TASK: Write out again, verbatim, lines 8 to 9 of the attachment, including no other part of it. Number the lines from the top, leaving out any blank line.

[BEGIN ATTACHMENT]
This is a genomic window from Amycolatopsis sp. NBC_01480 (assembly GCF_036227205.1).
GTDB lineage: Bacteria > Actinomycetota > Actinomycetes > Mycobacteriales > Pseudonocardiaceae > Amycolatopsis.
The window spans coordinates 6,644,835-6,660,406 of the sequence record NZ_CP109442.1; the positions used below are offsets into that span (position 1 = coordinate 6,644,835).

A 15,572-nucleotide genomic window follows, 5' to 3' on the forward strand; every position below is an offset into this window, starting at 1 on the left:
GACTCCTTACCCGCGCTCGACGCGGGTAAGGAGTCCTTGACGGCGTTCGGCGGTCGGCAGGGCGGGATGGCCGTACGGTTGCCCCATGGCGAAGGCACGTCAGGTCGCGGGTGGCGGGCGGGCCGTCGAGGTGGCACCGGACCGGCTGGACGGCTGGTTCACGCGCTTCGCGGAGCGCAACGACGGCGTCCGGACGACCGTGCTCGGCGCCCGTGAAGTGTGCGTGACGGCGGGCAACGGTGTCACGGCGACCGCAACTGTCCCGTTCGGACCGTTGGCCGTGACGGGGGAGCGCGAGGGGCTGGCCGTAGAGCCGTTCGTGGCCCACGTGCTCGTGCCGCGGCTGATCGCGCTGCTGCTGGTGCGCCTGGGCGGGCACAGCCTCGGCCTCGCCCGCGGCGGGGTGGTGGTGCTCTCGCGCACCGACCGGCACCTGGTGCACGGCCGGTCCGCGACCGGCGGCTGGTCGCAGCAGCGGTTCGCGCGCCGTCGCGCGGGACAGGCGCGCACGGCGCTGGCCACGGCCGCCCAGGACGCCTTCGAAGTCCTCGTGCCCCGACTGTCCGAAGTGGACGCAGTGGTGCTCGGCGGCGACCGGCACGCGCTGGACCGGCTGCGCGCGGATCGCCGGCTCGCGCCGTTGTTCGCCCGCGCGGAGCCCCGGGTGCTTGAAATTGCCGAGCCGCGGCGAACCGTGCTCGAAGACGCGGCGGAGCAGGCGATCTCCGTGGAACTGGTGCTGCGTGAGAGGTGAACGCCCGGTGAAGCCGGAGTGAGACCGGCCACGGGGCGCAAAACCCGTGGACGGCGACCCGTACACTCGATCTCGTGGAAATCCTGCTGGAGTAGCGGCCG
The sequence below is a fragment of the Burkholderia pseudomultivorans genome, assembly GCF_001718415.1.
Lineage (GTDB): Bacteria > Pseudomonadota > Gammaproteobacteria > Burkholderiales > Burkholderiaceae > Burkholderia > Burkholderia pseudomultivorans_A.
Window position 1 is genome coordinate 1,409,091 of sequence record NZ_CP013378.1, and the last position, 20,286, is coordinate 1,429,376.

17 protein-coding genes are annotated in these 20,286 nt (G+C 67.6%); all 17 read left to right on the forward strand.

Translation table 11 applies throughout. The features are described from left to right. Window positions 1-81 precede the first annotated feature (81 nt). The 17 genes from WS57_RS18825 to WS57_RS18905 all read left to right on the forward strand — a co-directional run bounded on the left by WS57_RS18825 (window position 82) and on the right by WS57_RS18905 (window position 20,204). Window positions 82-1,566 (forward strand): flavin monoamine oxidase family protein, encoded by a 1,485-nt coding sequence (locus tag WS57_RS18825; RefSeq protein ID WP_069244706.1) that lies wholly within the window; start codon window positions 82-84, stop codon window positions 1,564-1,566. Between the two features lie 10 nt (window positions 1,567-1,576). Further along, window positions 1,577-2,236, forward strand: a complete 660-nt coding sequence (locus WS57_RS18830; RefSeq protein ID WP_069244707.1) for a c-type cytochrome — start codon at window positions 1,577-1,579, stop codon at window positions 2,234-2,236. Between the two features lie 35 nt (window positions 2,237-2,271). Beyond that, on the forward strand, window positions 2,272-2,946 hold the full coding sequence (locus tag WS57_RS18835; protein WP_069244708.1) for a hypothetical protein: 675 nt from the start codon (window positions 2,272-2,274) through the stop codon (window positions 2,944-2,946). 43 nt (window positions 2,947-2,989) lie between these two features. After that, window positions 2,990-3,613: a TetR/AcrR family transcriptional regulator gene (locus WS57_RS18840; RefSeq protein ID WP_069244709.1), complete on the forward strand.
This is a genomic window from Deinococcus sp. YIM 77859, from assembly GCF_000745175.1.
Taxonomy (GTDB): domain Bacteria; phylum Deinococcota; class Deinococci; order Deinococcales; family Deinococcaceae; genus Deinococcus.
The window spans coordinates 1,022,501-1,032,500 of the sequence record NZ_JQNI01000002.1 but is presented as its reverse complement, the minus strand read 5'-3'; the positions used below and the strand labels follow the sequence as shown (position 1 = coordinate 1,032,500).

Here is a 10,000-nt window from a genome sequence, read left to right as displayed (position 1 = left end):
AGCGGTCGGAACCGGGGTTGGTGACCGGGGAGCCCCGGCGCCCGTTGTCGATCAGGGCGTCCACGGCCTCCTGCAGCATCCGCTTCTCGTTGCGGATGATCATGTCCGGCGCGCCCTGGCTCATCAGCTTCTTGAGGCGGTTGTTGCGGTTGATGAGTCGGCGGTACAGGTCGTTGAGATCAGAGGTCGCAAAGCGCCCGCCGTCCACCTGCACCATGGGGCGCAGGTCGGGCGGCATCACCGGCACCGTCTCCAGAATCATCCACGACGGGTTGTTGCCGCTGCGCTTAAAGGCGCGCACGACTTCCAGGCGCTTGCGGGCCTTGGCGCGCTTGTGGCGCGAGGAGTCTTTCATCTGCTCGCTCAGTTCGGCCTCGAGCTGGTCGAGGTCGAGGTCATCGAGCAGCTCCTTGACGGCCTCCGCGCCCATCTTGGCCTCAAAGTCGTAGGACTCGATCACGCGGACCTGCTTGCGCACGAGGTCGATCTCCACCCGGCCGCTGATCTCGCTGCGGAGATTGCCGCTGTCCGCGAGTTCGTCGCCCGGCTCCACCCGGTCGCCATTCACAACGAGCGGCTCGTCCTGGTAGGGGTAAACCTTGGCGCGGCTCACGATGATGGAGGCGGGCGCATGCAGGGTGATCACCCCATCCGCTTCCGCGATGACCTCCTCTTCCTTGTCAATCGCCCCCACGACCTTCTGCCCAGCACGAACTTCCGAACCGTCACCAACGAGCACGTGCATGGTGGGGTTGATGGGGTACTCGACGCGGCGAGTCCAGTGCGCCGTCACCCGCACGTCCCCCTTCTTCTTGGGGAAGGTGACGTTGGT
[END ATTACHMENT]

Window position 1 is genome coordinate 1,409,091 of sequence record NZ_CP013378.1, and the last position, 20,286, is coordinate 1,429,376.

17 protein-coding genes are annotated in these 20,286 nt (G+C 67.6%); all 17 read left to right on the forward strand.